32 Voyages of Columbus: Things world is much smaller then it is wants to find quick route to Asia looks across Europe for financing finds it from Spain King Ferdinand and Queen Isabella 1469 marry and unite warring kingdoms Defeat Moors African Muslims and complete re-conquest of Spain Territorial and religious unification Muslims and Jews either convert to Catholicism or leave Spain Bankers and merchants who wanted to trade in Asia with out paying middlemen Muslims also help to finance Columbus voyage Columbus in the NW: 1492 lands in Bahamas 1493 euro colonization begins 1499 & 1502 Amerigo Vespucci travels down coast of south America proving this was a new continent unknown to Europeans and new world gets his name America Columbus thinks Indians are from east indies and this is why they are known as Indians

33 Map 1.4 Voyages of Discovery

34 Exploration and conquest: Gutenberg moveable type spreads info much quicker and news of discovery spreads throughout euro Counties all across euro follow in Columbus foot steps but it is Spain who takes lead in exploration and conquest Wealth national glory desire to spread Catholicism = conquistadors Cortes arrives in Tenochtitlan in 1519 Aztecs = violent warriors whose religious ceremonies included human sacrifice helps to ingrained belief that NW inhabitants are brutal barbarians Cortes has iron weapons and gunpowder and disease smallpox devastate Aztecs Pizarro does the same to Inca kingdom in Peru Gold from Mexico and Peru enrich Spanish crown

35 Engravings, from the Florentine Codex

36 Another scene from the Florentine Codex

37 Europeans bring germs and disease that devastate native people of the new world The demographic disaster: Columbian Exchange: this new massive exchange of goods and people across the Atlantic reverses millions of years of evolution Plants animals and cultures are now thrown together for first time New products from America include corn tomato potato tobacco and cotton Old world supplies wheat rice sugar cane horses cattle pigs and sheep

38 An eighteenth-century

39 An illustration from the Huexotzinco Codex

40 The Spanish Empire: Stretching from anise mountains up to present day Florida with Mexico city it main center in NW Lawyers and bureaucrats take place of conquistadors to run a stable govt. King rules with catholic church No elective bodies or native born officials At first but as Spain's power weakens the natives gain more control No large import of African slaves instead ins lave the Indians to work in mines Unlike English colonies Indians still out populated the Spanish and enjoyed many rights with idea of eventual assimilation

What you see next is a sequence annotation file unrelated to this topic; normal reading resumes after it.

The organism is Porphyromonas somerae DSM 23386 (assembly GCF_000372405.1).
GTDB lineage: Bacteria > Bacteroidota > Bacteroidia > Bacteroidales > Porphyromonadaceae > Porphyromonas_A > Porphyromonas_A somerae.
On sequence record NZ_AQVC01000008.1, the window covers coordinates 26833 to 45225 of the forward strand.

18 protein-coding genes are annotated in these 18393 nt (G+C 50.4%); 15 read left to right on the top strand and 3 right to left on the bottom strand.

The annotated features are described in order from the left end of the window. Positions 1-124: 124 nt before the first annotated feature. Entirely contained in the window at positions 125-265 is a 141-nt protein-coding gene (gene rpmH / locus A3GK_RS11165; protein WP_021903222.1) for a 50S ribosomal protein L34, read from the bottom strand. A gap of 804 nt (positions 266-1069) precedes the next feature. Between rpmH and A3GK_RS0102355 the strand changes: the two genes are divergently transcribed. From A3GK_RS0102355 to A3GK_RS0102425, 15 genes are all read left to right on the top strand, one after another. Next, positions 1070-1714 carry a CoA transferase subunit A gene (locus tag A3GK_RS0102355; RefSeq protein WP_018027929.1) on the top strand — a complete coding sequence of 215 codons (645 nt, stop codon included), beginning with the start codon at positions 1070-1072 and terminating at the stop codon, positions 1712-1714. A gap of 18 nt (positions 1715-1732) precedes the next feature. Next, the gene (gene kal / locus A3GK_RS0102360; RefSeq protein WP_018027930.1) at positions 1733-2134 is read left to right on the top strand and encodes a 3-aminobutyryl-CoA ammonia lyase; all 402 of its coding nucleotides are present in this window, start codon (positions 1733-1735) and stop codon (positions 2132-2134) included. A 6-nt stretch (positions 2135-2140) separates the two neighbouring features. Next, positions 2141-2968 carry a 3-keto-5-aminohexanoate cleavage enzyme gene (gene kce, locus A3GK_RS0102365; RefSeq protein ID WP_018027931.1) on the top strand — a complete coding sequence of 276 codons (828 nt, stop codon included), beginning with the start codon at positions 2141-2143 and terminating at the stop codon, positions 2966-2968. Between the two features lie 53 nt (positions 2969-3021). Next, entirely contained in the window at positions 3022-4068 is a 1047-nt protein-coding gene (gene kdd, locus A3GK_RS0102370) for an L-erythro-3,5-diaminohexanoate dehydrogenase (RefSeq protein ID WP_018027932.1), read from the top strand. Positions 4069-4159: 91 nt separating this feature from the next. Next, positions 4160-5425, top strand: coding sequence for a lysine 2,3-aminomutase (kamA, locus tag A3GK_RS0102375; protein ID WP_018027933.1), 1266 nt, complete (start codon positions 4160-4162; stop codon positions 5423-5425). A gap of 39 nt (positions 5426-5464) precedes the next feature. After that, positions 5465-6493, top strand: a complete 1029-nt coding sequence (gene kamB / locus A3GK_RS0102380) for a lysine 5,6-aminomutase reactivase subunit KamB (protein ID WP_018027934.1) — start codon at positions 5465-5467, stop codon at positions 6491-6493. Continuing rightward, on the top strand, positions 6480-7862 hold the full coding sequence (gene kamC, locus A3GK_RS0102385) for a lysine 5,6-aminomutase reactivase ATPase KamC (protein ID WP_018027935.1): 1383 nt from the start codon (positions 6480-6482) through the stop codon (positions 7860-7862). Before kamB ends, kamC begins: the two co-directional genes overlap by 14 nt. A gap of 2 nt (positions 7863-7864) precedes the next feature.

41 Many Spanish who came to NW were single men and with small Spanish female population they begin to marry Indians these are recognized by Spanish crown in 1514 as way to bring Christianity Offspring known as Mestizo Virgin of Guadalupe becomes symbol of mixing between Indian and Spanish cultures Four Racial Groups

42 A banner carried by the forces of Cortés

43 Justifications for conquest: Superiority of culture: failure of natives to abandon their own beliefs and customs reinforces the idea that natives are heathens Spreading the Faith: Missionary spread Catholicism Protestant reformation divides catholic church in 1517 when Martin Luther accuses church of worldliness and corruption. He wants to cleanse church of wrongdoing such as selling the forgiveness of sins believes all followers should read bible themselves instead of having priests interpret it for them This leads to new Protestant churches that were independent of Rome and plunges Europe into more then century of religious and political strife Spain's main goal in the NW becomes turn the Indians into Catholics save the from heathenism and keep them from becoming Protestants Even enslaving them in brutal gold and silver mines is viewed as liberating the Indians